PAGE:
|Lomatium cookii inflorescence|
Scientific Name: Lomatium cookii J. S. Kagan
Species Listing Status: The U.S. Fish and Wildlife Service and the State of Oregon have listed Lomatium cookii as an endangered species.
Distribution: Lomatium cookii is a southwestern Oregon endemic found in margins and bottoms of vernal pools and in moist, grassy meadows. It is found only in the Illinois Valley in Josephine County and Agate Desert in Jackson County.
Project Description: Monitoring of Lomatium cookii was initiated by the Bureau of Land Management (BLM) in the early 90's and has continued annually. Our work included monitoring density and demography plots to assist with BLM recovery efforts. Based on demographic data collected from 1994 through 2010, a Population Viability Analysis was developed to guide future land management decisions with L. cookii in mind. Ongoing threats to this species include rural development, damage through recreational use and mining activities.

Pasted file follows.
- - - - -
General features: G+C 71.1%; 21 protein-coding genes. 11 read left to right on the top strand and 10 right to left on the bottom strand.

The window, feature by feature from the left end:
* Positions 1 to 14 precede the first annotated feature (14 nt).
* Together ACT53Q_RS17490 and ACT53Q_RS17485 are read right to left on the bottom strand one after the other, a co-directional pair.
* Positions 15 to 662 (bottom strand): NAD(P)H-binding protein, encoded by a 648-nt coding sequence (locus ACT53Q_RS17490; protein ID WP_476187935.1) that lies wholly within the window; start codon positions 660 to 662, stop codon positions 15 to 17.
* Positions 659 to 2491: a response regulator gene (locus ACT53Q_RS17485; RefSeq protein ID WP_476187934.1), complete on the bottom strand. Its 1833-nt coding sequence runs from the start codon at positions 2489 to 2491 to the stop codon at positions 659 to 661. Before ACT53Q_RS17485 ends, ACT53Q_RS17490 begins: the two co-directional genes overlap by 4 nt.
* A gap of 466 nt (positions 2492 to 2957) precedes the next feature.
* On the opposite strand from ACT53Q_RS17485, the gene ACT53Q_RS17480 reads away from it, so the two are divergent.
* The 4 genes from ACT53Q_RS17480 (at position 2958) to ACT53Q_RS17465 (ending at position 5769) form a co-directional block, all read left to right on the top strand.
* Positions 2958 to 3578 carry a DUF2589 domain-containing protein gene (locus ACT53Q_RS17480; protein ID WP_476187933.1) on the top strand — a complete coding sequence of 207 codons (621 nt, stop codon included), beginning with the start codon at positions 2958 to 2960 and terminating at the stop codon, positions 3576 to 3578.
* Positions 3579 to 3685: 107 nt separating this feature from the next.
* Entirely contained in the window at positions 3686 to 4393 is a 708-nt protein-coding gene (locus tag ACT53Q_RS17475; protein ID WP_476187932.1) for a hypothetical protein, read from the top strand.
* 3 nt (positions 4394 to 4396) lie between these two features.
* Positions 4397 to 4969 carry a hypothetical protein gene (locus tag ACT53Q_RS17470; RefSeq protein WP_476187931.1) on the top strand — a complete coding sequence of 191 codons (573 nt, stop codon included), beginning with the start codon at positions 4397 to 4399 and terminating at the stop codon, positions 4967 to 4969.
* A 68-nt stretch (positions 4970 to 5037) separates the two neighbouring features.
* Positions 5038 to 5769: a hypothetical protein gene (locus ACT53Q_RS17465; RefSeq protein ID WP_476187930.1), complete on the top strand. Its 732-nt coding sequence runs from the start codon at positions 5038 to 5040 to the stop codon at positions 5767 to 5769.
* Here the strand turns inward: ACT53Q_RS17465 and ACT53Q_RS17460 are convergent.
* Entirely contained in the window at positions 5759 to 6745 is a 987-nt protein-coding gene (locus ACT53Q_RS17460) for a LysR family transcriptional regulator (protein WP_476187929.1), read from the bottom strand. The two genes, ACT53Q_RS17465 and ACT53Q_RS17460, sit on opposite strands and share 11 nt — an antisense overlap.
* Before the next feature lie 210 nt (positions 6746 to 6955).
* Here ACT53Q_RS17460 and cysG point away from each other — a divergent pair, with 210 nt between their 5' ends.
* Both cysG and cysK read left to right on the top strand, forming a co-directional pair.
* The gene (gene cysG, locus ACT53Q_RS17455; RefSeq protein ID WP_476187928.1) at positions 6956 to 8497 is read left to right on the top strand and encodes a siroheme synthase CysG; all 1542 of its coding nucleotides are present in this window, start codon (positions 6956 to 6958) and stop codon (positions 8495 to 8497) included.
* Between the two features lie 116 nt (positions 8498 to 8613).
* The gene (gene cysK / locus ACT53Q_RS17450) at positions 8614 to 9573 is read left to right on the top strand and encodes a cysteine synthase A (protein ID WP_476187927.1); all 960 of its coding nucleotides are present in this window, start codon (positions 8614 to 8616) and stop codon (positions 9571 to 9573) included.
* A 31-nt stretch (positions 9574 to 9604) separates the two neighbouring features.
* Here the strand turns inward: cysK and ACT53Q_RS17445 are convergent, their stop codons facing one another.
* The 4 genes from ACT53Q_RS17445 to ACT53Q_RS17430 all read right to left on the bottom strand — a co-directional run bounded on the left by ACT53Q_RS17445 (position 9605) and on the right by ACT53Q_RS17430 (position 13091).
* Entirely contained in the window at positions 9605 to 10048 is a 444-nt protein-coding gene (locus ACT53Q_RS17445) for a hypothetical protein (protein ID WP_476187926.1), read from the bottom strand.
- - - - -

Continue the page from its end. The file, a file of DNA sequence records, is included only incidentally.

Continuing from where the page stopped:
Identification Tips: Lomatium cookii is a small perennial that rarely exceeds thirty centimeters in height and is quite inconspicuous unless in flower. The leaves are ternately divided into many narrow leaflets and have a feathery appearance. The creamy yellow inflorescence blooms from mid-March through May and is displayed in a compound umbel on a leafless stem.
Interesting Facts: Lomatium cookii can produce several flowering stems per plant. The first umbel's flowers are mostly staminate (male) and subsequent umbels will produce both male and hermaphroditic flowers. The hermaphrodites are only found on the outer edges of umbellets. This reproductive strategy is a protective measure to prevent inbreeding.
For the full report on our work with Lomatium cookii visit:
Lomatium cookii Population Monitoring in the Illinois Valley, Josephine County, Oregon